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Ophthalmology. 2013 Sep;120(9):1761-8. doi: 10.1016/j.ophtha.2013.02.020. Epub 2013 May 7.

Use of a comprehensive polymerase chain reaction system for diagnosis of ocular infectious diseases.

Author information

  • 1Department of Ophthalmology & Visual Science, Tokyo Medical and Dental University, Tokyo, Japan. sunaoph@cdb.riken.jp

Abstract

PURPOSE:

To measure the genomic DNA of ocular infectious pathogens in ocular fluids and to analyze the clinical relevance of these pathogens in uveitis and endophthalmitis.

DESIGN:

Prospective clinical case series.

PARTICIPANTS:

A total of 500 patients with infectious uveitis and endophthalmitis were examined at Tokyo Medical and Dental University, Tokyo Medical University, Kyushu University, Osaka University, and Kyoto Prefectural University, all in Japan.

METHODS:

Genomic DNA of bacteria, fungi, parasites, and viruses in collected intraocular samples were examined by comprehensive polymerase chain reaction (PCR). Samples were analyzed first by multiplex PCR and quantitative real-time PCR for human herpes viruses (HHVs) 1 through 8 and toxoplasma. Subsequently, samples were examined by broad-range real-time PCR for bacterial 16S and fungal 18S/28S ribosomal DNA (rDNA).

MAIN OUTCOME MEASURES:

Infectious uveitis and endophthalmitis diagnoses were obtained when using the PCR system. Calculations of the positivity and the diagnostic parameters such as sensitivity, specificity, positive predictive value (PPV), and negative predictive value (NPV) also were evaluated.

RESULTS:

In all of the tested infectious uveitis and endophthalmitis patients, either herpes simplex virus type 1 (n = 18), herpes simplex virus type 2 (n = 4), varicella-zoster virus (n = 55), Epstein-Barr virus (n = 17), cytomegalovirus (n = 68), HHV type 6 (n = 2), toxoplasma (n = 6), bacterial 16S (n = 33), or fungal 18S/28S (n = 11) genome was detected. Neither HHV type 7 nor HHV type 8 DNA was detected in any of the samples. Of the 21 false-negative results found during the PCR analyses, 12 cases were negative for patients clinically suspected of having bacterial endophthalmitis. Conversely, false-positive results for the comprehensive PCR examinations occurred in only 3 cases that subsequently were found to have bacterial 16S rDNA. Diagnostic parameters for the sensitivity, specificity, PPV, and NPV of our PCR examinations were 91.3%, 98.8%, 98.6%, and 92.4%, respectively.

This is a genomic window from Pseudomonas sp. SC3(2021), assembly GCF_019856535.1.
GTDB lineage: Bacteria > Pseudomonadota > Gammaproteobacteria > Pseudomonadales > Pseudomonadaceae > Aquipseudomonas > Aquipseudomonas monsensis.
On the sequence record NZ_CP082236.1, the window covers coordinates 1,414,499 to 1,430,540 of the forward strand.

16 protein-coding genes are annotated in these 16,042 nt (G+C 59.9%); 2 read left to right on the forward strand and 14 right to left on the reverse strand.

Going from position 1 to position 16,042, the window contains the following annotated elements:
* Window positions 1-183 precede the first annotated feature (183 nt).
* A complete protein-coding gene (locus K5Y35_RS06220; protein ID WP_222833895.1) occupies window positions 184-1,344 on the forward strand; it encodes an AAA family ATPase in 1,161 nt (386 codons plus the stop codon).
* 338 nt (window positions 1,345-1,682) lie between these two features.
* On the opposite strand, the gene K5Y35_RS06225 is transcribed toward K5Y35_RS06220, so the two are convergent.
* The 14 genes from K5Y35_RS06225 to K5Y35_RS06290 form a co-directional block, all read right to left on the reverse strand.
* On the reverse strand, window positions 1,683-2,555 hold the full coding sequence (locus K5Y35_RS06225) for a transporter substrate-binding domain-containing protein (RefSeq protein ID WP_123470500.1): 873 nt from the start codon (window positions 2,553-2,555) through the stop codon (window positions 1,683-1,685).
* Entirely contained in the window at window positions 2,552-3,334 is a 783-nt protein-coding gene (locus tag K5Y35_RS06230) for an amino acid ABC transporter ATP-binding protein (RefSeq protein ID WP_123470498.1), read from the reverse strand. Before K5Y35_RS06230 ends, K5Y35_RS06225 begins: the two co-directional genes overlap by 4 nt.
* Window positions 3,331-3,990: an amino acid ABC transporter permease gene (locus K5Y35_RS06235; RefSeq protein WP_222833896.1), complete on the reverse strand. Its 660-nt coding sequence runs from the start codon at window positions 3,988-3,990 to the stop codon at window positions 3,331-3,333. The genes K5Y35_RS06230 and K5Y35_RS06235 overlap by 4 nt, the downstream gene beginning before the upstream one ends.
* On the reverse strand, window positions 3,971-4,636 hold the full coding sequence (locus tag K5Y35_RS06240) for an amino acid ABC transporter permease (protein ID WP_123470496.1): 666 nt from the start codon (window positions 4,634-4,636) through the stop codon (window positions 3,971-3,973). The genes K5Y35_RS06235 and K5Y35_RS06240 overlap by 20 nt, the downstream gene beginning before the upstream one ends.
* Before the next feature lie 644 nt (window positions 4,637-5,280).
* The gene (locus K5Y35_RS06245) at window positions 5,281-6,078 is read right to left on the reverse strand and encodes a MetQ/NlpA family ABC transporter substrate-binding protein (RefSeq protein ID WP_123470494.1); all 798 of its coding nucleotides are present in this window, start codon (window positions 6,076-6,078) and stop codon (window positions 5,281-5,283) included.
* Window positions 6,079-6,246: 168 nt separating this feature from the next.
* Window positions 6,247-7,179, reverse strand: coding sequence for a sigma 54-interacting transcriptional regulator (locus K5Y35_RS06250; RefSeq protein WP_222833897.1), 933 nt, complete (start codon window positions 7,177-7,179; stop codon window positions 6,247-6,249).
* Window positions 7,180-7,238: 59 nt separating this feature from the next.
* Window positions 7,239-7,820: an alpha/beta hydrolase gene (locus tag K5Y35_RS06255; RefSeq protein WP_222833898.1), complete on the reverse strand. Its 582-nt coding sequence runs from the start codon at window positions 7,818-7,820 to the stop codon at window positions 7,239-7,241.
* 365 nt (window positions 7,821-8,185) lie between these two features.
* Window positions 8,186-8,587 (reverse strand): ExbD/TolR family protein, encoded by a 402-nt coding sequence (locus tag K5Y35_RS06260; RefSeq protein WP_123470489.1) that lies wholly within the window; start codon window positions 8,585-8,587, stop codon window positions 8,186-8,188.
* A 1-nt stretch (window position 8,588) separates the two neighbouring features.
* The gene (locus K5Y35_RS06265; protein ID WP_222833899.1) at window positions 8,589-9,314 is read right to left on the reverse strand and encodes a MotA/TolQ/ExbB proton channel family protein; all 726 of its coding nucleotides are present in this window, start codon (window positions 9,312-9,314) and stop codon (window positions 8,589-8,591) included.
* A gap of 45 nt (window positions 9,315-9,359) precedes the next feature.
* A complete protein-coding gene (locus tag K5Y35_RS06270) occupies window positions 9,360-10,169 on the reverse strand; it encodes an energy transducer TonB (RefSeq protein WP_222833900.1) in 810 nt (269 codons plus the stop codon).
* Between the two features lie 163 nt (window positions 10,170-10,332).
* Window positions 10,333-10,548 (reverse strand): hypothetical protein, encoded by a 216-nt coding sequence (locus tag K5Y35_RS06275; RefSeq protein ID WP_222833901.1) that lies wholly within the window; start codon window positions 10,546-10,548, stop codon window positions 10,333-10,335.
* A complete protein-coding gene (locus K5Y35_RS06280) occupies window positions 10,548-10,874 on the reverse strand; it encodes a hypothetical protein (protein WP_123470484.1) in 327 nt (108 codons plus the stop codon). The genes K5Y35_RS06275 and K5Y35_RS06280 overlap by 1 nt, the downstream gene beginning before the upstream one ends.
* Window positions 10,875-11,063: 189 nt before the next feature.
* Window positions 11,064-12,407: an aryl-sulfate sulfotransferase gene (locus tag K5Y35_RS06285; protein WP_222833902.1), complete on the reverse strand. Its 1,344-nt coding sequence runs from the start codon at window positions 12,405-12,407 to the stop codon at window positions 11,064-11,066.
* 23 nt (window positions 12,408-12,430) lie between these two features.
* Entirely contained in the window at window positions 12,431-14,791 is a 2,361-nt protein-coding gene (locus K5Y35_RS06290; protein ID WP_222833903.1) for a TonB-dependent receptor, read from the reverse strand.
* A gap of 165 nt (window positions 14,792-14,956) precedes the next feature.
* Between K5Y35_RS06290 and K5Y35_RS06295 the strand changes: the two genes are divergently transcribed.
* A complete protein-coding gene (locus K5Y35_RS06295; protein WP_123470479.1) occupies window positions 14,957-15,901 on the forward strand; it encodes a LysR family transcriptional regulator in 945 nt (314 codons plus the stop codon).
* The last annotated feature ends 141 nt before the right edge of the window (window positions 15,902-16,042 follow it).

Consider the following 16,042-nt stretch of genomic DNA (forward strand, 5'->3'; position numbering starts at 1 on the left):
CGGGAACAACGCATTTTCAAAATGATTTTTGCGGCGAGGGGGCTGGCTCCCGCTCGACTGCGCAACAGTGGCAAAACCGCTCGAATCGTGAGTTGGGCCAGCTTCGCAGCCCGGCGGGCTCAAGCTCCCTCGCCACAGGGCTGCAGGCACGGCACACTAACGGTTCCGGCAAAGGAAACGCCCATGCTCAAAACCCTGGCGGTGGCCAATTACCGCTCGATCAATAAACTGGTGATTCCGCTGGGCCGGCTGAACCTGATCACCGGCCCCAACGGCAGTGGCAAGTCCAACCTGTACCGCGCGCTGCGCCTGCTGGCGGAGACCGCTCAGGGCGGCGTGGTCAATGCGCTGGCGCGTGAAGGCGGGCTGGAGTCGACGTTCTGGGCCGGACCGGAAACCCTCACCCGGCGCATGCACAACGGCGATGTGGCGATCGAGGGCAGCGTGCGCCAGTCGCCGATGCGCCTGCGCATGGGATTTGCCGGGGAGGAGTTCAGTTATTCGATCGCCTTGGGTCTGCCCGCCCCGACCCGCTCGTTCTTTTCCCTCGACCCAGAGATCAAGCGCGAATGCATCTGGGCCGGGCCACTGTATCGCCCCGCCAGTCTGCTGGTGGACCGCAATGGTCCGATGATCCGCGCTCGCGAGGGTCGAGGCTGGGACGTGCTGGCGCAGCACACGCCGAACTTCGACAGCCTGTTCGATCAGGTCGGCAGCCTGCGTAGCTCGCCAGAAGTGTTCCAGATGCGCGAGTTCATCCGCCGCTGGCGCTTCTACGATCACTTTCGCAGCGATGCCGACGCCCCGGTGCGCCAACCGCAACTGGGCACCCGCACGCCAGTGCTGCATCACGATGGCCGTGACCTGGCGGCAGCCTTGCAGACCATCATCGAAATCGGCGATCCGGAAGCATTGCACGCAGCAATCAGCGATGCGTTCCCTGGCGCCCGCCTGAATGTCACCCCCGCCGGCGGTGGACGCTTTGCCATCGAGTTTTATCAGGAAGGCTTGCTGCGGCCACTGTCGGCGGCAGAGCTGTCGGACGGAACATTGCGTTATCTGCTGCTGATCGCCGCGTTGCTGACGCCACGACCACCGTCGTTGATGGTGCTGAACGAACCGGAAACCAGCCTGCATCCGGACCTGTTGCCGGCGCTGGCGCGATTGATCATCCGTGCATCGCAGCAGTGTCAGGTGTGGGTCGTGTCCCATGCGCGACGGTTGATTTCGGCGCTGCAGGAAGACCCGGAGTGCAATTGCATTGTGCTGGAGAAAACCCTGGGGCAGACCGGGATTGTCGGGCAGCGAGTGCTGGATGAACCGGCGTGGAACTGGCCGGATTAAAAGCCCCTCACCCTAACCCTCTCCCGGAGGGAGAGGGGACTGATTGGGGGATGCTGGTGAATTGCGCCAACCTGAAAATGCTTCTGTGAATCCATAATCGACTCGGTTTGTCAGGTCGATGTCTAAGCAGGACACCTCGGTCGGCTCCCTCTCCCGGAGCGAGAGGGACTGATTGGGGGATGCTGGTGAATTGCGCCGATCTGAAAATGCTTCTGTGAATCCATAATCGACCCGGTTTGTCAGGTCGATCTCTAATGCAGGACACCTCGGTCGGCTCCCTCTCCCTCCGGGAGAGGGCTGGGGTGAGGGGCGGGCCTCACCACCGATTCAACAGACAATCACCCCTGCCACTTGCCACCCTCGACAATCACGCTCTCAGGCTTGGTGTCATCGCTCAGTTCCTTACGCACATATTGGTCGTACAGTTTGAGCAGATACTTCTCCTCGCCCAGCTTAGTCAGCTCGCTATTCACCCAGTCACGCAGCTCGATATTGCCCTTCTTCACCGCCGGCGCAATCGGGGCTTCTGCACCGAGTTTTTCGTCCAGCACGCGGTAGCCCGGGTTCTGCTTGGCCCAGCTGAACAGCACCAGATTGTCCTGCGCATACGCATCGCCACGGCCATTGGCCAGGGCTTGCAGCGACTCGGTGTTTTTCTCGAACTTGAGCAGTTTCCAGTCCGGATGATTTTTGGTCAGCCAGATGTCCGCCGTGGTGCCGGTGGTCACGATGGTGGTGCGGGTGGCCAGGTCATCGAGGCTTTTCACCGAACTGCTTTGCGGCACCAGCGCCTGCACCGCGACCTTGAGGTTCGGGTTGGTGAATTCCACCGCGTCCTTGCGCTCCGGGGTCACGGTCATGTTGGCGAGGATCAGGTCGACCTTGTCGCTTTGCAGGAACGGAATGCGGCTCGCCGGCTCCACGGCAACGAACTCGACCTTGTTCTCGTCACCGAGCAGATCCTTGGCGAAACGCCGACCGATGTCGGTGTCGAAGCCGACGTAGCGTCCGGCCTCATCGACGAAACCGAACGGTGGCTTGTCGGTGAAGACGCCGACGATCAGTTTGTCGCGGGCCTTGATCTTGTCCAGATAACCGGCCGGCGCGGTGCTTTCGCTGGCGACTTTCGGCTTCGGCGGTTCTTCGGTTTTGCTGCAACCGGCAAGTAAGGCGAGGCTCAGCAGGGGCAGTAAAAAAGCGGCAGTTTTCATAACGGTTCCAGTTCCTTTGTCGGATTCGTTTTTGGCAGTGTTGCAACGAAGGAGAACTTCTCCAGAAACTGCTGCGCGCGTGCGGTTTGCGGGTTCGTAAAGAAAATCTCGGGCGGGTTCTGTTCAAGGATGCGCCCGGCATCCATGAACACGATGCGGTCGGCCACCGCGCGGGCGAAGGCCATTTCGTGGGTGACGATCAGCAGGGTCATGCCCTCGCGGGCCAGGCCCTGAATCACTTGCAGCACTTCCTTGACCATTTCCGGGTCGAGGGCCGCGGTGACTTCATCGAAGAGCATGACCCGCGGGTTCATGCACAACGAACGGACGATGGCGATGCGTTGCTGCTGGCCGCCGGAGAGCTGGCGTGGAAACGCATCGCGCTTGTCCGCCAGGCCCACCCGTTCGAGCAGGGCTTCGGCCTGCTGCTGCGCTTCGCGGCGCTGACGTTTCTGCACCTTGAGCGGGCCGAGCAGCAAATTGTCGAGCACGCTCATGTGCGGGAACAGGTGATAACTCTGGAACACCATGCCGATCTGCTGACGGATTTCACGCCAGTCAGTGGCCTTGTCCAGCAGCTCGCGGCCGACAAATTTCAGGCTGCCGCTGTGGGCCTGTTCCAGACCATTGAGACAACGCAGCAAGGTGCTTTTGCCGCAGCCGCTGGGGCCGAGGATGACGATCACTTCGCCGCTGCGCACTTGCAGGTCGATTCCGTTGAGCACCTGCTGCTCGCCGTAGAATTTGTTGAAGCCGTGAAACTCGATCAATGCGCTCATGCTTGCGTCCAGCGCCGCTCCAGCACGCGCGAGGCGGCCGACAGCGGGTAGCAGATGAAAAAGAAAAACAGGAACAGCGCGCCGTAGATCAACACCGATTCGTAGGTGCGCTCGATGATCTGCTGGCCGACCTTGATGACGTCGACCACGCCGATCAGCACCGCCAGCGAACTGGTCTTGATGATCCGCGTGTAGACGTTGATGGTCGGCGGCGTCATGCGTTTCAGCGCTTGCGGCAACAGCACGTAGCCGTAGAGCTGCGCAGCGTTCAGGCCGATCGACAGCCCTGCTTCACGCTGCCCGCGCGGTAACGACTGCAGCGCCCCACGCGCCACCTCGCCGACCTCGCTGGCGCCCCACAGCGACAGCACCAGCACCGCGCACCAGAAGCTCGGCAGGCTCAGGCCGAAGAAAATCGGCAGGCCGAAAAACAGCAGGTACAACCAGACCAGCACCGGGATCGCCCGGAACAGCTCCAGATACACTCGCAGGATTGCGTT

CONCLUSIONS:

Use of our comprehensive PCR assay to examine ocular samples in patients with endophthalmitis and uveitis seems to be clinically useful for detecting infectious antigen DNA. Thus, this PCR method is a reliable tool for both diagnosing ocular disorders and further screening of patients for intraocular infections.

FINANCIAL DISCLOSURE(S):

The author(s) have no proprietary or commercial interest in any materials discussed in this article.

Copyright © 2013 American Academy of Ophthalmology. Published by Elsevier Inc. All rights reserved.

PMID:
23664179
[PubMed - indexed for MEDLINE]
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